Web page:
The death of a suicidal patient, who hurled himself from the eighth story of Jackson Memorial Hospital's parking garage while in custody of a private security company, could have been prevented had an employee followed proper transportation procedure, a state investigation concluded.
The Florida Department of Children and Families, in a report released this week, revealed that there was more than enough "evidence to support the allegations of death due to neglect."
The patient, James Bragman, 50, had been a patient at the South Florida State Hospital in Pembroke Pines, run by a subsidiary of Boca Raton-based The GEO Group, one the nation's largest providers of private prison services and mental health care. GEO is a likely bidder for Gov. Rick Scott's plan to privatize certain prisons.
On June 6, three staffers took Bragman to a medical appointment at Jackson Memorial, parking on the eighth story of a parking garage.
After the appointment, the three - Lavonia Smiley, a mental health technician; Ronson Williams, a security officer and Herbert Gordon, a driver - walked Bragman back to the garage. But as they got off the garage's eighth-floor elevator, Bragman bolted and leaped over the side - landing on the ground within a couple feet of bystanders below.
According to the DCF investigation, Smiley should have stayed with Bragman at the first-story hospital entrance while driver Williams went for the van.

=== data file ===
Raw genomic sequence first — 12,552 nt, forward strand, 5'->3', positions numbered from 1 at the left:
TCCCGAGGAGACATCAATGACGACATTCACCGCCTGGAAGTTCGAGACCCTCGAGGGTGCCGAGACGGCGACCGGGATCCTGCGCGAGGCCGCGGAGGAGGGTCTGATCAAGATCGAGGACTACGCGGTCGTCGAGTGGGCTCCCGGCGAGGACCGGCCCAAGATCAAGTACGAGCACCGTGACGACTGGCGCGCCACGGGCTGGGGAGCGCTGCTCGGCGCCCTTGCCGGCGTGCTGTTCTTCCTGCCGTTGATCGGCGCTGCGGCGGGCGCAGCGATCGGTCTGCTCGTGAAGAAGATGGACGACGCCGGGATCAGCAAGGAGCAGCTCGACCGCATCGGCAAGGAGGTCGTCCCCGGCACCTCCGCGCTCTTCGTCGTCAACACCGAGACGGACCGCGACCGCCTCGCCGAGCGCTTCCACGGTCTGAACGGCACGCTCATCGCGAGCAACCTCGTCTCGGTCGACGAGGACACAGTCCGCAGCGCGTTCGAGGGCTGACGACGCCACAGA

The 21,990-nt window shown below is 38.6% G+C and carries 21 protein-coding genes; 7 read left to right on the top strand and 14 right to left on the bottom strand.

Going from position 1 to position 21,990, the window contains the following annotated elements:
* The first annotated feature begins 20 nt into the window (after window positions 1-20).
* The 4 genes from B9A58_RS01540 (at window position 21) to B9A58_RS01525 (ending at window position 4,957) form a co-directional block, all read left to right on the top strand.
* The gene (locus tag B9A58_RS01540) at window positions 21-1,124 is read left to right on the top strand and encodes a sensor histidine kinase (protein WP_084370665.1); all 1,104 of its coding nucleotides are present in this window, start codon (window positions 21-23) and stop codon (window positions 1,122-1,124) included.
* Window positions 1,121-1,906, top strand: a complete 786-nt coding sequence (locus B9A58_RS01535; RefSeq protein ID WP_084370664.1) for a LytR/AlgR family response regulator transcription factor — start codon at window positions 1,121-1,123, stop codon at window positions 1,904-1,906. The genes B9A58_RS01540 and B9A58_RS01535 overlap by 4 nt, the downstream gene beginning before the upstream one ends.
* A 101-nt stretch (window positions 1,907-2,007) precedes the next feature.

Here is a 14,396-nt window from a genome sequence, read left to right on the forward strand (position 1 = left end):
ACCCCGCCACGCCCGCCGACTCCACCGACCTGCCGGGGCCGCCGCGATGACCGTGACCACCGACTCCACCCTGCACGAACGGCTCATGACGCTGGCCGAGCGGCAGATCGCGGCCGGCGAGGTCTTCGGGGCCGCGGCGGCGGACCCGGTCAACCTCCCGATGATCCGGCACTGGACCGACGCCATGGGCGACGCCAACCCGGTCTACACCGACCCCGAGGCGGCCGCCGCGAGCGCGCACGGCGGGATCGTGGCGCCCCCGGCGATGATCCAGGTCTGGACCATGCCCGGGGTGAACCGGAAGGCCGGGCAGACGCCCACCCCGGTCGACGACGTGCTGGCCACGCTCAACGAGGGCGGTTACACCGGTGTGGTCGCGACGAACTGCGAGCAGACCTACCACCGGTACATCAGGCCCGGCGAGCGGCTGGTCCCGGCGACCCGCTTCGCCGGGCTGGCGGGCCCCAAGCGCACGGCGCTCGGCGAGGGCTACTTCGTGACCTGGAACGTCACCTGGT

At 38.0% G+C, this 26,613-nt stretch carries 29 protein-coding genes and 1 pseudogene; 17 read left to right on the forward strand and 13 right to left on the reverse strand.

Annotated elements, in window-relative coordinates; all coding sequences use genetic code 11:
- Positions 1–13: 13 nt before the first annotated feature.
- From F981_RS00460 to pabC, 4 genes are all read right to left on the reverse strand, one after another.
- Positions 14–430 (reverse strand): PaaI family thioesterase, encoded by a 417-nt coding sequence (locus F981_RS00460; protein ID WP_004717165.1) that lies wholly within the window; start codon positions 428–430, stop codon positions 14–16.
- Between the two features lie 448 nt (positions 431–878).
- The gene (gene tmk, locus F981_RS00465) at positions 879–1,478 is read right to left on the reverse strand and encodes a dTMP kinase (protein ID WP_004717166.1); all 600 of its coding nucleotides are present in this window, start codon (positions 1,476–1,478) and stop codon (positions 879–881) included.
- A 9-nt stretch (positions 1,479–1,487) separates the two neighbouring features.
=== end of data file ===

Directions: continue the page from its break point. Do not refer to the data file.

"Following this procedure would have prevented the opportunity for [Bragman] to jump from the 8th floor of the parking garage," the report said, noting that Williams and Gordon were following their duties properly.
A suicide attempt is what landed Bragman at South Florida State Hospital. He jumped off a second-floor stairway at another Miami mental health facility in February, severely injuring himself. He was taken to the state hospital.
Bragman, a diagnosed schizophrenic, was under court and state supervision after a Miami-Dade judge declared him mentally unfit to stand trial on a 2006 arson charge.
His brother, Larry Bragman, of Orlando, said hospital personnel knew the man had a history of suicide attempts.
"They should have handcuffed him, or had him shackled at the legs,'' Bragman said Wednesday. "Tthat way he wouldn't have been able to run away like he did."
The suicide came four months after another inmate patient in the custody of GEO escaped, stealing a guard's SUV during a hospital visit in South Miami. Police found the man in Sunny Isles Beach three days later.
Abraham Cohen, a spokesman for GEO Group, said certain employees have been fired or reassigned because of the two incident, although he did not provide names.
"Appropriate policies and procedures were in place at the time," Cohen said, adding GEO and DCF "have implemented additional operational, training, and reporting policies and procedures."
Bragman, who grew up in Miami, had a mental meltdown at age 19 when his father died of a heart attack, relatives said.
He spent next three decades drifting on the streets, in and out of jail, halfway homes and psychiatric hospitals, Larry Bragman said. Thoughts of suicide tormented him.
"He just couldn't kill himself,'' Larry Bragman said. "At one point, he'd moved up to New York and jumped in front of an 18-wheeler and he just went right underneath it. All that happened to him was a broken arm."